Isabel's drawing is spectacular! Such an expressive two-and-a-half year old! In our household -- and maybe in yours? -- no was a crucial defensive weapon for the younger child. It was Mona's first word.
No Jumping on the Bed has been a favorite -- both at home and at store -- for decades now. It's pure fun. Every now and then a customer rejects it because s/he sees it as sanctioning bad behavior, and thus deprives a child of a good exercise of imagination. It's interesting that you posted those two books written and illustrated by Tedd Arnold. They represent his Early Period of illustration -- the '80s airbrushy style of No Jumping -- and his Current Period. The Current Period brings us cute monsters with bug eyes. To celebrate the 25th anniversary of No Jumping, Arnold re-illustrated it in Current Period style:
Cloudy with a Chance of Meatballs by Judi Barrett. (Amazing that we've been blogging for two years but have not discussed either of these wonderful books.) A grandfather tells the story of a small town called Chewandswallow where all the food falls from the sky three times a day. All is peaceful and cheerful, but then things start going wrong. First, it's the menu:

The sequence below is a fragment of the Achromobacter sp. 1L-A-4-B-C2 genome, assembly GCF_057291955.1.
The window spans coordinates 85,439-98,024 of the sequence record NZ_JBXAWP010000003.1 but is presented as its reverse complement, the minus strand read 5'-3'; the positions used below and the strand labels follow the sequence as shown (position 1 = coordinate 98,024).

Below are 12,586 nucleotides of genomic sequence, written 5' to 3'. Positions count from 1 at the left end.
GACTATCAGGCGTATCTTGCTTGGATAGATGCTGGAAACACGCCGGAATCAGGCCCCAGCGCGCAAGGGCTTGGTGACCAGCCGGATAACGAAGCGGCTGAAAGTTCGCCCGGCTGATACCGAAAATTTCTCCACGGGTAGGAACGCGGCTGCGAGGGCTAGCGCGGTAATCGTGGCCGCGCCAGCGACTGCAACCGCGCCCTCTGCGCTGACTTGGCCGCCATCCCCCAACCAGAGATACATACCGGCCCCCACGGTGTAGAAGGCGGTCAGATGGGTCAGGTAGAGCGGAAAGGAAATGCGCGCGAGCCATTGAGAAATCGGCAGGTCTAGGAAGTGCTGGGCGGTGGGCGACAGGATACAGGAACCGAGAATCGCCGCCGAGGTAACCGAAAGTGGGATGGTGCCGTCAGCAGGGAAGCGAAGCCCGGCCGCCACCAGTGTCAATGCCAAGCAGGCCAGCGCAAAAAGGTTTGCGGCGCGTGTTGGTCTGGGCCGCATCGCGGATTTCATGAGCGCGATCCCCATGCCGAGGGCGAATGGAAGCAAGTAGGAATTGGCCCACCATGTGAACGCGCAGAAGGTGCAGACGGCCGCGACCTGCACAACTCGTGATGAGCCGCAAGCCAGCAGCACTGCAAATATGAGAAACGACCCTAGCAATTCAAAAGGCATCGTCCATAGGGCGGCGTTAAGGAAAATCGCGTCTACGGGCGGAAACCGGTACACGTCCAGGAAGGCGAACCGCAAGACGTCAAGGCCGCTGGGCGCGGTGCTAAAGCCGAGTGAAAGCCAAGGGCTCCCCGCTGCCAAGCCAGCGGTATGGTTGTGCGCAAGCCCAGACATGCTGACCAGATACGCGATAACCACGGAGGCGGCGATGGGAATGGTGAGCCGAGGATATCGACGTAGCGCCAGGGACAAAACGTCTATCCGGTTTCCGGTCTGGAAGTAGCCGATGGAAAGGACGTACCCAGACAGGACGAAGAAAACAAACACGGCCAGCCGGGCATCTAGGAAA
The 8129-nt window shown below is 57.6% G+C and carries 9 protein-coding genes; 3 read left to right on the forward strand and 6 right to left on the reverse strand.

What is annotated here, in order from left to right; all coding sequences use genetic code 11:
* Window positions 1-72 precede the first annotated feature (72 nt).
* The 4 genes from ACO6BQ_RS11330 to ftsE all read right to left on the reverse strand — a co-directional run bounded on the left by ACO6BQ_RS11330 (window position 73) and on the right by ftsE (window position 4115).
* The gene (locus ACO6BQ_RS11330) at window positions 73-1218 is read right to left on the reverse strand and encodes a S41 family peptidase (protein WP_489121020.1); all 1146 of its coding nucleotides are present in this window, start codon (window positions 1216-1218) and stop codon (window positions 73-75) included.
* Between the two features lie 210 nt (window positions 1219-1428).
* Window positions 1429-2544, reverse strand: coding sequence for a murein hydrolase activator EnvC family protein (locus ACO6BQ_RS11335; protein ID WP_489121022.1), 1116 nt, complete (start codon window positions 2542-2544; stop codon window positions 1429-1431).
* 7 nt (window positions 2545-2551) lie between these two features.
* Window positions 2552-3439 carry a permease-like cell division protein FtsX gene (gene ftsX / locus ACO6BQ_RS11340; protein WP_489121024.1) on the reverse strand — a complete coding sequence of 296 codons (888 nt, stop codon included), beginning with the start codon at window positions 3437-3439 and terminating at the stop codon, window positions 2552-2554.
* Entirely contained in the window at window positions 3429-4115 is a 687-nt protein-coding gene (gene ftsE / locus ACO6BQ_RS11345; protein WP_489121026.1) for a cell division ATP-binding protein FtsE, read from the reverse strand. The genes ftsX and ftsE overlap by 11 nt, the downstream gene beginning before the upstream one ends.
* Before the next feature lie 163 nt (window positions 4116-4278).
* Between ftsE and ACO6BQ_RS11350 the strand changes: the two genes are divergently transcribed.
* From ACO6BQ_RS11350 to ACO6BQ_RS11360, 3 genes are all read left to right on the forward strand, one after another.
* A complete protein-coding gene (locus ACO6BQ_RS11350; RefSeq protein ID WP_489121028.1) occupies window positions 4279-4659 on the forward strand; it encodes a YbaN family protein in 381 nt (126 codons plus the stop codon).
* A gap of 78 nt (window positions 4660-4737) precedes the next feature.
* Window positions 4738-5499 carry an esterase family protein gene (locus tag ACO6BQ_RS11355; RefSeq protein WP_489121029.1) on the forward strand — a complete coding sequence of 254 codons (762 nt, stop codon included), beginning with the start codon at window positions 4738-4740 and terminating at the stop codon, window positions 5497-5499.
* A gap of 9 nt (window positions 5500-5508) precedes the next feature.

The situation progresses to bigger and bigger food falling from the sky: a tomato tornado, dangerously large bread, and a pancake that covers the entire school. Finally the villagers decide to leave town, on sailboats made of stale gigantic bread with giant cheese slice sails. The story ends as it began, back in the real world with Grandpa tucking the kids into bed.One day there was nothing but Gorgonzola cheese all day long.[picture: people with clothespins on their noses]The next day there was only broccoli, all overcooked.[picture: candlelit dinner, unhappy diners]And the next day there were brussel sprouts and peanut butter with mayonnaise.[very unhappy birthday party]
Here's a video reading of the book, done by an uncle: